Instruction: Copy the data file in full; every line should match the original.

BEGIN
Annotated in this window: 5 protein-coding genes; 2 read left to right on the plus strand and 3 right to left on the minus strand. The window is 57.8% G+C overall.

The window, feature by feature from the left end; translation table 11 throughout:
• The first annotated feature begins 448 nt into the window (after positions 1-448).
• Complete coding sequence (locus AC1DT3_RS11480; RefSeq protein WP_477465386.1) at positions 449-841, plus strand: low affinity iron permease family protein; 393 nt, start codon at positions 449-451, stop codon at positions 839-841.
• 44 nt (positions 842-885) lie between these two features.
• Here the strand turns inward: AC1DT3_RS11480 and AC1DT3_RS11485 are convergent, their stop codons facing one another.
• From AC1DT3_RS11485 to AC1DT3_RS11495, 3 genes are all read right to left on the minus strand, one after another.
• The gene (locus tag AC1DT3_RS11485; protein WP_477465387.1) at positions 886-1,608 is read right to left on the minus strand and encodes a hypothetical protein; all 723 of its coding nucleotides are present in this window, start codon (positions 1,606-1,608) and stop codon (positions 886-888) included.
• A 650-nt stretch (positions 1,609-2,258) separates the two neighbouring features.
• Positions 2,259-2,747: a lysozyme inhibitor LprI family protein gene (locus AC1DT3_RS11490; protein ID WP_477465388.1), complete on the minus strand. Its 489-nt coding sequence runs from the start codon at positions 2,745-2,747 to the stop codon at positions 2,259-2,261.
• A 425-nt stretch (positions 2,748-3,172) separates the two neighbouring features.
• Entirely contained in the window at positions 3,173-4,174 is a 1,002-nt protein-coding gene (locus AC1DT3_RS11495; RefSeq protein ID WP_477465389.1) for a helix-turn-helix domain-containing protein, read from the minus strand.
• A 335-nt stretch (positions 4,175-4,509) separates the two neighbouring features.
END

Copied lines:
Annotated in this window: 5 protein-coding genes; 2 read left to right on the plus strand and 3 right to left on the minus strand. The window is 57.8% G+C overall.

The window, feature by feature from the left end; translation table 11 throughout:
• The first annotated feature begins 448 nt into the window (after positions 1-448).
• Complete coding sequence (locus AC1DT3_RS11480; RefSeq protein WP_477465386.1) at positions 449-841, plus strand: low affinity iron permease family protein; 393 nt, start codon at positions 449-451, stop codon at positions 839-841.
• 44 nt (positions 842-885) lie between these two features.
• Here the strand turns inward: AC1DT3_RS11480 and AC1DT3_RS11485 are convergent, their stop codons facing one another.
• From AC1DT3_RS11485 to AC1DT3_RS11495, 3 genes are all read right to left on the minus strand, one after another.
• The gene (locus tag AC1DT3_RS11485; protein WP_477465387.1) at positions 886-1,608 is read right to left on the minus strand and encodes a hypothetical protein; all 723 of its coding nucleotides are present in this window, start codon (positions 1,606-1,608) and stop codon (positions 886-888) included.
• A 650-nt stretch (positions 1,609-2,258) separates the two neighbouring features.
• Positions 2,259-2,747: a lysozyme inhibitor LprI family protein gene (locus AC1DT3_RS11490; protein ID WP_477465388.1), complete on the minus strand. Its 489-nt coding sequence runs from the start codon at positions 2,745-2,747 to the stop codon at positions 2,259-2,261.
• A 425-nt stretch (positions 2,748-3,172) separates the two neighbouring features.
• Entirely contained in the window at positions 3,173-4,174 is a 1,002-nt protein-coding gene (locus AC1DT3_RS11495; RefSeq protein ID WP_477465389.1) for a helix-turn-helix domain-containing protein, read from the minus strand.
• A 335-nt stretch (positions 4,175-4,509) separates the two neighbouring features.